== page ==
Refraining from drug use and consuming no more than moderate amounts of alcohol are other important ways to successfully manage stress since many of these substances heighten the body's response to stress. Also, indulging in use of those substances often prevents the person from facing their problems directly so they are not able to develop effective ways to cope with or eliminate the stress.

    Other lifestyle changes that can decrease stress include taking breaks at home and at work. Refrain from over-scheduling yourself. Learn to recognize and respond to your stress triggers. Take regular days off at intervals that you are right for you. Structure your life to achieve a comfortable way to respond to the unexpected.

    For those who may need help dealing with stress, stress-management counseling in the form of individual or group therapy can be very useful. Stress counseling and group therapy have proven to reduce stress symptoms and improve overall health.

    Cognitive behavioral therapy (CBT) has been found to be effective as part of treatment for combating emotional eating. This approach helps to alleviate stress by helping the individual change his or her way of thinking about certain issues. In CBT, the therapist uses three techniques to accomplish these goals:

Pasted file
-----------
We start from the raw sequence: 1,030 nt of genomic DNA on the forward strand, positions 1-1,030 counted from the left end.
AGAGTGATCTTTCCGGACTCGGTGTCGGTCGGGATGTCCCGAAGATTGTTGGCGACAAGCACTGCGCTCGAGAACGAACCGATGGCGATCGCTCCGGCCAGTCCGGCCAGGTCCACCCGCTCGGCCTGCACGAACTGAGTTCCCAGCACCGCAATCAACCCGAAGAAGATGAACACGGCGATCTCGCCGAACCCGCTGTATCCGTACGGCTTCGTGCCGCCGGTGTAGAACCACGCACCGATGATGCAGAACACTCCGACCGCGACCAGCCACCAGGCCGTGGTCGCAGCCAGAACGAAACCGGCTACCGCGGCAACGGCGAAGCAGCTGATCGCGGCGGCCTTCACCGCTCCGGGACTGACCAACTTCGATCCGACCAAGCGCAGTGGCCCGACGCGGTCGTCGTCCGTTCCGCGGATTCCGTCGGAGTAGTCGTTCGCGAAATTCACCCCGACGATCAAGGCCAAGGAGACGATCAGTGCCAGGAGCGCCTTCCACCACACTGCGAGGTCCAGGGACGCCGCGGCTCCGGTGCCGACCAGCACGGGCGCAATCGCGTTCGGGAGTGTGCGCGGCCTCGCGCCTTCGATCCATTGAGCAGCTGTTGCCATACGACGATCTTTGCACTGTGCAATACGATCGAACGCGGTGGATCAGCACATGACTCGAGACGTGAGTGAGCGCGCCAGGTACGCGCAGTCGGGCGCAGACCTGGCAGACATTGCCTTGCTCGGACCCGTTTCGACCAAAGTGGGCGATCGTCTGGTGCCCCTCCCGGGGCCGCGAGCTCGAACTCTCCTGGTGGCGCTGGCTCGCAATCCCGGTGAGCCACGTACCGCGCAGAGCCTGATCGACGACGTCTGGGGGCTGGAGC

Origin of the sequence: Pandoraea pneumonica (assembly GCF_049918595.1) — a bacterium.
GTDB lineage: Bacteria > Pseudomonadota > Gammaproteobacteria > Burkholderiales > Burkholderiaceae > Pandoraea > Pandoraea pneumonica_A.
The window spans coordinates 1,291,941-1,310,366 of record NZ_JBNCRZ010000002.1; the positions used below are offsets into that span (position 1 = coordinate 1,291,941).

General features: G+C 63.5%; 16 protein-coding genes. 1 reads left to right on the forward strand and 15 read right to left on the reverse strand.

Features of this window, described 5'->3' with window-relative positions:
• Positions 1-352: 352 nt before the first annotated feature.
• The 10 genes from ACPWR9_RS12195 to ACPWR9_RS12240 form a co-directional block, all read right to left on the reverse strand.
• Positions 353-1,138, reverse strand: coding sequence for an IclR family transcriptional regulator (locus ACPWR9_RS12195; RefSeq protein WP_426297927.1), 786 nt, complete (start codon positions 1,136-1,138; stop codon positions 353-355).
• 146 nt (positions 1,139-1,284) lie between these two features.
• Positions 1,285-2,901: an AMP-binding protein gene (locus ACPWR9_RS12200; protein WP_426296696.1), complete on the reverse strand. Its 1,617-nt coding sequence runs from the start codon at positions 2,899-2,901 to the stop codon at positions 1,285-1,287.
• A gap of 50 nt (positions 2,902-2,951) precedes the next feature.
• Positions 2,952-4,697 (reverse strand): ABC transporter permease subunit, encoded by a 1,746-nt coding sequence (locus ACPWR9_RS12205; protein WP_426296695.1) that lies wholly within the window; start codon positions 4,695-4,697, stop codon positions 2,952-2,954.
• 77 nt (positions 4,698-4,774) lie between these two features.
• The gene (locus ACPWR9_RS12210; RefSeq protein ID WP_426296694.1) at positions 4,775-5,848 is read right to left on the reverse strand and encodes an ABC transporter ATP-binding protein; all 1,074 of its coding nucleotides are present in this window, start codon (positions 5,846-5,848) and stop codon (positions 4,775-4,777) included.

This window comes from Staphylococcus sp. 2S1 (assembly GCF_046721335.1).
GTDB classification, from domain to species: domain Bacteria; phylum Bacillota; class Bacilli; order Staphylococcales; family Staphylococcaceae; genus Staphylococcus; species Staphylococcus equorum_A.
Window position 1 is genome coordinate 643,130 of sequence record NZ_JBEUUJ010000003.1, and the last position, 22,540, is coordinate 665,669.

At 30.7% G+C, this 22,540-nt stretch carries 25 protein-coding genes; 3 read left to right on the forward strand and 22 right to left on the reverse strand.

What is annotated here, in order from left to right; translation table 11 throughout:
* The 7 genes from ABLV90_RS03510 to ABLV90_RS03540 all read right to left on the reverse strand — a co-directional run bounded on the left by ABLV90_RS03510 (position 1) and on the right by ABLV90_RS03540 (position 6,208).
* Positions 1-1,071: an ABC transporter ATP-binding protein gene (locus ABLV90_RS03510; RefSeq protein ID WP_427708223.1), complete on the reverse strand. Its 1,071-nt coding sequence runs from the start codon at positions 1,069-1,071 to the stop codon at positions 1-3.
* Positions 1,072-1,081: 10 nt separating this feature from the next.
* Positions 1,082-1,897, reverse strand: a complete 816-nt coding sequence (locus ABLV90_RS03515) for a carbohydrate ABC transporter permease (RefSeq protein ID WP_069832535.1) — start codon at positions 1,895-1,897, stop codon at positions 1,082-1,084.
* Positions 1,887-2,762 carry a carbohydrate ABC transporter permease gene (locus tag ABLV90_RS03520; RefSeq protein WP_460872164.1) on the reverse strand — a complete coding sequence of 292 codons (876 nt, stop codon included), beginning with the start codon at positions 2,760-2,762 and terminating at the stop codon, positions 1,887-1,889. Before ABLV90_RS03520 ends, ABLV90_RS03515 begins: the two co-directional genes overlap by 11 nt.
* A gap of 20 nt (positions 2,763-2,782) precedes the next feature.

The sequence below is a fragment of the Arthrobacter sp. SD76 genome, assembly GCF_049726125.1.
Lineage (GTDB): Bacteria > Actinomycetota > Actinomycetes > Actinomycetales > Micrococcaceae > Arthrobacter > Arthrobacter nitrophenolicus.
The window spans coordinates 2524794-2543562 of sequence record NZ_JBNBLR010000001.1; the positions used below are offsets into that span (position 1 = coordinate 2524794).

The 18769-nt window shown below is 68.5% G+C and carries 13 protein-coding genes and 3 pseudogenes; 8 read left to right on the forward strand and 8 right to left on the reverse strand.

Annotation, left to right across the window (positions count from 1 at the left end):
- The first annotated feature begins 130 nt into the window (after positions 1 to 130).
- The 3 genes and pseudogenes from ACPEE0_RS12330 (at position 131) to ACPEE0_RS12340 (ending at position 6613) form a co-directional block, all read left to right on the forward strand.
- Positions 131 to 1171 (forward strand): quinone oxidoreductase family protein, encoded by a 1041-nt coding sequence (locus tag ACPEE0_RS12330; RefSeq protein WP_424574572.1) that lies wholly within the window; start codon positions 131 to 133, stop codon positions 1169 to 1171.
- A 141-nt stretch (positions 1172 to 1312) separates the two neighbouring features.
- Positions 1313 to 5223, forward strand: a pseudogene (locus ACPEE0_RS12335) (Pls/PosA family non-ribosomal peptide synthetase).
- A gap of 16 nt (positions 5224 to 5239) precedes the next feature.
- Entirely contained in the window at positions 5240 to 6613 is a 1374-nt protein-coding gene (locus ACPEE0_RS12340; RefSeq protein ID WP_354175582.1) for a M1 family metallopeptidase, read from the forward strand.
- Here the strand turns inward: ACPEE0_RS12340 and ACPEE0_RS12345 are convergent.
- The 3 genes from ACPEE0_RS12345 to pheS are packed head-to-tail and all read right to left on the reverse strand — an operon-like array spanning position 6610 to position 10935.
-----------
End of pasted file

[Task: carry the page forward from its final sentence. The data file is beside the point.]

• Didactic component: This phase helps to set up positive expectations for therapy and promote the person's cooperation with the treatment process.
    • Cognitive component: This helps to identify the thoughts and assumptions that influence the individual's behaviors, particularly those that may predispose the sufferer to emotional eating. A variation of the cognitive component of therapy is teaching mindfulness, paying nonjudgmental attention to the present moment. Mindfulness involves thinking more reflectively, increasing one's emotional awareness, and tends to lead to an increased ability to separate one's emotions from hunger.
    • Behavioral component: This employs behavior-modification techniques to teach the person more effective strategies for dealing with problems.

    If stress produces a full-blown psychiatric problem, like posttraumatic stress disorder (PTSD), clinical depression, or anxiety disorders, then psychotropic medications, particularly the selective serotonin reuptake inhibitors (SSRIs), can be extremely useful. Examples of SSRIs include sertraline, (Zoloft), paroxetine (Paxil), fluoxetine (Prozac), citalopram (Celexa), or escitalopram (Lexapro).

    Overeaters' Anonymous is a longstanding self-help group that can be an important resource for developing healthier ways to view food and recognizing and coping with triggers for engaging in emotional eating. Nutritionists, therapists, and other support groups can be other invaluable resources.

    Source: http://www.rxlist.com